In 1937, during his presidential address to the Educational Science section of the British Association, he outlined his concerns over ‘the contents of the minds our schools are turning out.’[3] His address was judged by Nature to be of such historical significance that they published it on the centenary of his birth in 1966. So, what did he have say about education?

In his address, Wells insisted that he was speaking not as a scientist, educator or author but as a ‘citizen’. Ignorance, he argued, led to tyranny, and was a consequence of the failure of elementary education to ‘properly inform’ citizens. He posed the question:

‘What are we telling young people directly about the world in which they are to live?’

Wells advocated a child-centred approach to learning which stimulated curiosity, rather than the old-fashioned rote learning which he believed still characterised schooling in the 1930s. He suggested that instead ‘the weather and the mud pie’ should introduce children to biology and that ‘we ought to build up simple and clear ideas from natural experience.’ Further, he argued that ‘natural experience’ should be the foundation not only of scientific instruction but of education more generally. Geography should give children:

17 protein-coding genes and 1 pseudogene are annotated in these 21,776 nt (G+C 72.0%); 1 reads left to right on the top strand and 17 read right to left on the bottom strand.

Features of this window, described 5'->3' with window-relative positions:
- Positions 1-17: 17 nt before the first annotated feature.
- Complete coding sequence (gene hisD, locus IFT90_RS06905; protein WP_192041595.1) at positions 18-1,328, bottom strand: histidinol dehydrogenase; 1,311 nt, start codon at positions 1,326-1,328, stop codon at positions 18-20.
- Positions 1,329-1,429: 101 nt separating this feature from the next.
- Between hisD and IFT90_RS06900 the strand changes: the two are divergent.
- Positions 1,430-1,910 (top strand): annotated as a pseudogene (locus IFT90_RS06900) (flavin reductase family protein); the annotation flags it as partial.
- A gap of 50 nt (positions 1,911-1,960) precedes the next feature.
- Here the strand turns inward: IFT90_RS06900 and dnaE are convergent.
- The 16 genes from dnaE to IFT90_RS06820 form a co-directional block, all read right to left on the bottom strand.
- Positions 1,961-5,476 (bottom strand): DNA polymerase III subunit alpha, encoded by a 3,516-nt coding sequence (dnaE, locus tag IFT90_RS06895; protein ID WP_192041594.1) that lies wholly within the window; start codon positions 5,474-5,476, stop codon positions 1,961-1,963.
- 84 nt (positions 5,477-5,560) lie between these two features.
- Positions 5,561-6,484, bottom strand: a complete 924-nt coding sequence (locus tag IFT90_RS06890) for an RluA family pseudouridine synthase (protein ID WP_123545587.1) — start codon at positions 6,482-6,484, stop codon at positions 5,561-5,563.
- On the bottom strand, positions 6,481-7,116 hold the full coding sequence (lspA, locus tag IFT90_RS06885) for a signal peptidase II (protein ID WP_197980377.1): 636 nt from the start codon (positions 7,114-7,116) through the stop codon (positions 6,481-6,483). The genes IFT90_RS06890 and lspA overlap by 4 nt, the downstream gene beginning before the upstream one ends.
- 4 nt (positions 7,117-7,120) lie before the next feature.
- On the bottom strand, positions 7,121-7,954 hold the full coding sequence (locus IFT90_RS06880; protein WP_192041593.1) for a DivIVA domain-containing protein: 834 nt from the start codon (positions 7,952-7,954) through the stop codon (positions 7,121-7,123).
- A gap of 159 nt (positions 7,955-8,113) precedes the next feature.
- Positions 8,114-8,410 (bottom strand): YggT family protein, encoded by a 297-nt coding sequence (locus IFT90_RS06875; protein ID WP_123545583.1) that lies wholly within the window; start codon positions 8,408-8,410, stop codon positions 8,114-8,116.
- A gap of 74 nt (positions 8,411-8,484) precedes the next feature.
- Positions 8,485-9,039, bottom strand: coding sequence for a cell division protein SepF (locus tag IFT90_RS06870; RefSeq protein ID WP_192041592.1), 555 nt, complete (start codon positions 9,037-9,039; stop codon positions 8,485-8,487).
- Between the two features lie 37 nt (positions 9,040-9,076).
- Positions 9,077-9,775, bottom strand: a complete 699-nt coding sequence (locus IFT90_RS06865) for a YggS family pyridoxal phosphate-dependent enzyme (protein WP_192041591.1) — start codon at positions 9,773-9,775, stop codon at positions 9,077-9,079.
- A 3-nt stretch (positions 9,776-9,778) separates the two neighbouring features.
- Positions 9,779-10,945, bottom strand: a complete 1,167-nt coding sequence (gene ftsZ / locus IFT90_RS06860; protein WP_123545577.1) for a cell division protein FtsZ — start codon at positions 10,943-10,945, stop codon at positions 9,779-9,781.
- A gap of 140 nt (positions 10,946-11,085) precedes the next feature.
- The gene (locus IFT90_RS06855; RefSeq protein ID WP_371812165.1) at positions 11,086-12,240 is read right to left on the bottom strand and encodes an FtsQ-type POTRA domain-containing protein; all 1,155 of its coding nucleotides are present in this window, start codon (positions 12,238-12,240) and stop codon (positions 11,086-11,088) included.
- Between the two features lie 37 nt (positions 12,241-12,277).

‘a real picture in their minds of the Amazon forest, the pampas, the various phases in the course of the Nile… and the sort of human life that is led in these regions.’